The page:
National Geographic : 1964 Nov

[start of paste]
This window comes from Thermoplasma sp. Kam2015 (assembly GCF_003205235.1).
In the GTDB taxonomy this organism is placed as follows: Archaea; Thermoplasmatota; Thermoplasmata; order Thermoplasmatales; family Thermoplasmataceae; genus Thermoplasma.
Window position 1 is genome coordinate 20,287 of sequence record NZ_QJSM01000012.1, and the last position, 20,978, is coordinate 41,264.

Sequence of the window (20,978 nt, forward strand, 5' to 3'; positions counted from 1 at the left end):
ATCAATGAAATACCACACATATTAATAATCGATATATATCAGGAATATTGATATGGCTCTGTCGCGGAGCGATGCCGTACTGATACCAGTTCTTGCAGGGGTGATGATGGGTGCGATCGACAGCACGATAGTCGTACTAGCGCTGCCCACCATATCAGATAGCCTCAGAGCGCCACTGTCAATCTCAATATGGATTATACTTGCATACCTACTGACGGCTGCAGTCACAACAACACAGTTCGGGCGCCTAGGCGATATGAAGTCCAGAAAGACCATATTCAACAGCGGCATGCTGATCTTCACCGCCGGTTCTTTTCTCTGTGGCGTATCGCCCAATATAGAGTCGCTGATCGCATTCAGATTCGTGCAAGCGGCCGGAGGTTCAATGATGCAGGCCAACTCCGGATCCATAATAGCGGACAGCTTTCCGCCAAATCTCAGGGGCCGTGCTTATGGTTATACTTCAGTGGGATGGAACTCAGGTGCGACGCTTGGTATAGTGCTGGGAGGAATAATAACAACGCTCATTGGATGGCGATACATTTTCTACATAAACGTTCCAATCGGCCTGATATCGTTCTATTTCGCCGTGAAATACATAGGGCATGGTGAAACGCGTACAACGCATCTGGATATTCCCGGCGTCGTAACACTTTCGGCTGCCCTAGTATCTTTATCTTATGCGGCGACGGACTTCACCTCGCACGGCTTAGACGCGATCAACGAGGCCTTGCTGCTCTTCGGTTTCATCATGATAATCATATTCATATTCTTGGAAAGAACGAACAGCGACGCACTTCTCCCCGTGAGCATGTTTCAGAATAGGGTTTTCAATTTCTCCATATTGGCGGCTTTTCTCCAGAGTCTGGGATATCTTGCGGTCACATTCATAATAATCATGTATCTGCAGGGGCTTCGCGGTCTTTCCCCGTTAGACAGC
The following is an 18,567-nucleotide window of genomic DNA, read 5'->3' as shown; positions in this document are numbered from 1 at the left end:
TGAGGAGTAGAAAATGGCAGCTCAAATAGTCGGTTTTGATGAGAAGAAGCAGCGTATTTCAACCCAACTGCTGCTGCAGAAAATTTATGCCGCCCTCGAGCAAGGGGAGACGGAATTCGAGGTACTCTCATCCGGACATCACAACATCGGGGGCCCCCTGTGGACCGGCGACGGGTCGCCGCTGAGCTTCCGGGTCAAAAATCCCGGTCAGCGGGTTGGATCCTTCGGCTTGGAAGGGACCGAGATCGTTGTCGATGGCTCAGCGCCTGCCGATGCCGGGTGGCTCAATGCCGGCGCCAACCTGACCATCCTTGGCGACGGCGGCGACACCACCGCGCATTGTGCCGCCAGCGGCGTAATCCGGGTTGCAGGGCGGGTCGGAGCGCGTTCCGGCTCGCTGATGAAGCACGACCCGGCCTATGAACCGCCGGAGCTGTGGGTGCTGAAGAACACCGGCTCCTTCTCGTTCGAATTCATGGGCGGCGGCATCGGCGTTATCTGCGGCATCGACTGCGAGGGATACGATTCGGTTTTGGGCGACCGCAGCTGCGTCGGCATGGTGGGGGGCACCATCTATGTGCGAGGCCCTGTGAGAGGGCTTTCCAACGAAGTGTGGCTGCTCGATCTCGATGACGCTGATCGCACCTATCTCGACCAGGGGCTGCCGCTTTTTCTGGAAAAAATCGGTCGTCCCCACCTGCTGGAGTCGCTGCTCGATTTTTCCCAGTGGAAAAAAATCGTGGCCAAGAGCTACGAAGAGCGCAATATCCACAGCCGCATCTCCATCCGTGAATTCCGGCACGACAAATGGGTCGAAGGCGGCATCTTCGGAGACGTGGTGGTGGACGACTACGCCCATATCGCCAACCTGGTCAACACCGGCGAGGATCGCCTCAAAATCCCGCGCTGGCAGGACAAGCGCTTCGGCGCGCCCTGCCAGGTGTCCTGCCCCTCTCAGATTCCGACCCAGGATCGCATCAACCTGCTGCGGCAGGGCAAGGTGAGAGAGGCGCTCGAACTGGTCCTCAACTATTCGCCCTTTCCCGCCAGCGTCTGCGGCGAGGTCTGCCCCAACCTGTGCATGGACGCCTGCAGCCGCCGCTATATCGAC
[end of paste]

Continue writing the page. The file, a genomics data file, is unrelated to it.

(C) N.G.S . Tension grips Mrs. Edna Haggard, JPL secretary, as she listens to Ranger reports coming over a loudspeaker. 480 MILES Dark dry "sea" surrounds brighter uplands. The city of Los Angeles could fit within the rim of Lubiniezky Crater (lower center). Consider the rain, the eons-long relentless down pour that causes erosion, change, transformation. On the earth the rain is water. Rain feeds rivers which, at their mightiest, can cut such glories as the Grand Canyon. Freez ing rain breaks rocks; packed snow and ice form glaciers that can gouge beds for such majestic waters as the Great Lakes. On the moon the rain is hardened matter. Space debris, crashing in at terrific speeds, buffets the tortured surface, cracks and scatters the rocks, and digs holes small as a pinhead or big as Hudson Bay. Earth's water erosion usually heals the gaping wounds inflicted by attacks from space. But the moon forever reflects the awesome shattering of celestial barrage. Circles enclose the same area in all pictures. 34 MILES Shallow, elongated secondary craters reflect the glancing strike of fragments thrown by impact of meteorites elsewhere on the moon.